A U.S. security expert has uncovered data on more than 10,000 job applicants for positions with China’s State Administration of Foreign Experts Affairs, including user names and passwords that could be used to gain access to other sensitive government systems.
The discovery by Dillon Beresford, a security researcher with NSS Labs, is part of ongoing research that has discovered thousands of loosely protected or unprotected computer servers operated by the Chinese government. Beresford also claims to have discovered 12,000 vulnerable devices running the VxWorks embedded operating system. Those devices include Voice over IP (VoIP) phone systems, telecommunications switches, routers and SCADA systems.
The State Administration of Foreign Experts Affairs (SAFEA) is a Chinese government organization dedicated to promoting overseas education and training for chinese professionals, and recruiting foreign experts from abroad to work in China. In 2008, the agency claims to have reached 480,000
persons and sent 30,000 Chinese professionals abroad for
training.The database of job applicants that was shared with Threatpost contains only user names and passwords, not the actual applicants’ names or identifying information. Threatpost was able to determine that the leaked user ID and password combinations are valid and can be used to access SAFEA’s Experts Online database.
Web application security is a touchy subject for most large organizations. Recent reports suggest that problems like SQL injection and cross site scripting vulnerabilities are a chronic problem in both the commercial and public sectors. However, Beresfords claims, if true, suggest that China’s IT infrastructure is failing to take even basic precautions to protect vulnerable or misconfigured systems that could be subject to even trivial attacks. He said he has identified vulnerable systems affecting most critical sectors of the Chinese economy, including government, defense, aerospace, transportation and manufacturing. Beresford provided Threatpost with a list of 11,762 exploitable VxWorks devices, identified by IP address. Threatpost has not been able to confirm that the devices are, indeed, exploitable.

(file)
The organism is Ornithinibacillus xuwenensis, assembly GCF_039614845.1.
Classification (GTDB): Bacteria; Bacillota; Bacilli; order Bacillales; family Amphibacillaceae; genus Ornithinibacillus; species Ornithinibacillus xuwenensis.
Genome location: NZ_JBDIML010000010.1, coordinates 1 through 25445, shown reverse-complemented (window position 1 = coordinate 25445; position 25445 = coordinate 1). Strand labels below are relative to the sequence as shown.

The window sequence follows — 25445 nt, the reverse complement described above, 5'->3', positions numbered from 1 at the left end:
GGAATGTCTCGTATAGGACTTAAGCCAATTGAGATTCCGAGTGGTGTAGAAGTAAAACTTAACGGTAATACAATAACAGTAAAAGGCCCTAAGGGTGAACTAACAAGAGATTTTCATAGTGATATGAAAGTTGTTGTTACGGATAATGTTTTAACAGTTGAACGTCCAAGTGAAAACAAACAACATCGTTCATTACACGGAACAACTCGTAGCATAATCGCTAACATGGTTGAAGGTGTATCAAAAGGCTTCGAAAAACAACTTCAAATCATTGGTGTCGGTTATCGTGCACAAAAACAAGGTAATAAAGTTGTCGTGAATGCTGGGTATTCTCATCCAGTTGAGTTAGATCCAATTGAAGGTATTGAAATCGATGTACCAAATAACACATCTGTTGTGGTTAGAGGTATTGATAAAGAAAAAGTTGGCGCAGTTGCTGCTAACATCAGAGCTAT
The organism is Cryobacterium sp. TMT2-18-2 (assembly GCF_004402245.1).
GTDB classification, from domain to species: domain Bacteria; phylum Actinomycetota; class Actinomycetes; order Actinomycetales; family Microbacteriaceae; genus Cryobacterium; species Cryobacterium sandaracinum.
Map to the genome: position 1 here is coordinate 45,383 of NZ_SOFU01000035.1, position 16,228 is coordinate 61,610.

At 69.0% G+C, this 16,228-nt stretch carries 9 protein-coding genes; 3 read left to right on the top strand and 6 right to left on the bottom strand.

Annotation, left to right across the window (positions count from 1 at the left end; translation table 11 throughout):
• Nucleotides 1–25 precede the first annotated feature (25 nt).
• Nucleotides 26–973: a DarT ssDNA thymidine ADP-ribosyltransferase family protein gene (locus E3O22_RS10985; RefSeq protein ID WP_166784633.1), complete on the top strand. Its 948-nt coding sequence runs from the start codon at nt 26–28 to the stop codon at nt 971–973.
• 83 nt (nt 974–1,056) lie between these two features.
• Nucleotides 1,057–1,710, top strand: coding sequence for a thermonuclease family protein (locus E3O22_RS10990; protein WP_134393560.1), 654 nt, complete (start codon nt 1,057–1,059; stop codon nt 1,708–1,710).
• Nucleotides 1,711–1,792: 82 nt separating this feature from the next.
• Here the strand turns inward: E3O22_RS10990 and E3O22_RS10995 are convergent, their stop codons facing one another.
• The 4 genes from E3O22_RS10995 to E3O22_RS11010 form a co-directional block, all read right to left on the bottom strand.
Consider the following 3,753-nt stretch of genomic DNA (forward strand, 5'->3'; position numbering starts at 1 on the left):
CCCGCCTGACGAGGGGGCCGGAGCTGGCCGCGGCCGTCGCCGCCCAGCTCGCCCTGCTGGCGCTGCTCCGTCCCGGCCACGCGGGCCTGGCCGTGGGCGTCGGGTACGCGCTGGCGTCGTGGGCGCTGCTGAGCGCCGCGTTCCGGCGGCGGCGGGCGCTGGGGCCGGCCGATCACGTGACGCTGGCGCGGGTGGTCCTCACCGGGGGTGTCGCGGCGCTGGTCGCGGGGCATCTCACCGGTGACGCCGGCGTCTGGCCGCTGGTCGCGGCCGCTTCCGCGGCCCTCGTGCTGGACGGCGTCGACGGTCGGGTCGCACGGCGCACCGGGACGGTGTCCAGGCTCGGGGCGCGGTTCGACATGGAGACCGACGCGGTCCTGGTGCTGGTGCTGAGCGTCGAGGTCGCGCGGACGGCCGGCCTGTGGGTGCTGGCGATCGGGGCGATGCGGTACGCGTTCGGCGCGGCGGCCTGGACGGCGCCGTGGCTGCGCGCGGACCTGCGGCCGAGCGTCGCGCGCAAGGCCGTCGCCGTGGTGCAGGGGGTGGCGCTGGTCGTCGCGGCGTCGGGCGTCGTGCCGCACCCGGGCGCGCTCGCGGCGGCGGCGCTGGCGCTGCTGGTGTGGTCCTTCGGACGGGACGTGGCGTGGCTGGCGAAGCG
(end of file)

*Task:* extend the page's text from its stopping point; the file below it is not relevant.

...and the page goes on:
Berensford earlier publicized serious vulnerabilities in SCADA systems within China. In recent days, he called attention to an e-mail server belonging to the provincial government for Guizhou Province in southwestern China that was publicly accessible, allowing anyone with access to the Web to create a government e-mail address.
China’s Computer Emergency Response Team (CN-CERT) has taken steps to restrict access to the Guizhou Province e-mail server, according to a copy of a message sent to Beresford and shared with Threatpost.
In an e-mail to CN-CERT Friday, Beresford said that “all publicly accessible database and Web servers belonging to the China’s State Administration of Foreign Experts Affairs are vulnerable to SQL Injection (attacks).” The Internet accessible devices also have improper PhpMyAdmin configuration, making it possible to access the administrative controls for the servers without requiring a user name or password. Other problems include “weak password authentication, deprecated SSL protocol usage and improper access control enforcement,” he wrote.
“I must say I find it somewhat perplexing as to how the database administrator could forget to lock down such an important database,” Berensford wrote.
There is evidence that his warnings are being heeded. Beresford received an e-mail response from CN-CERT Friday regarding the vulnerable Guizhou Province e-mail server, reporting that the vulnerable administrative interface had been locked down. CN-CERT said that the Chinese government is struggling to stay on top of the rapid growth of its IT infrastructure.
“In recent years, the Internet has been developing dramatically in China. Many departments and local branches of the Chinese government have established their own web sites, which inevitably increases the possibility of crackers exploiting these web site’s vulnerabilities and carrying out attacks,” the letter said.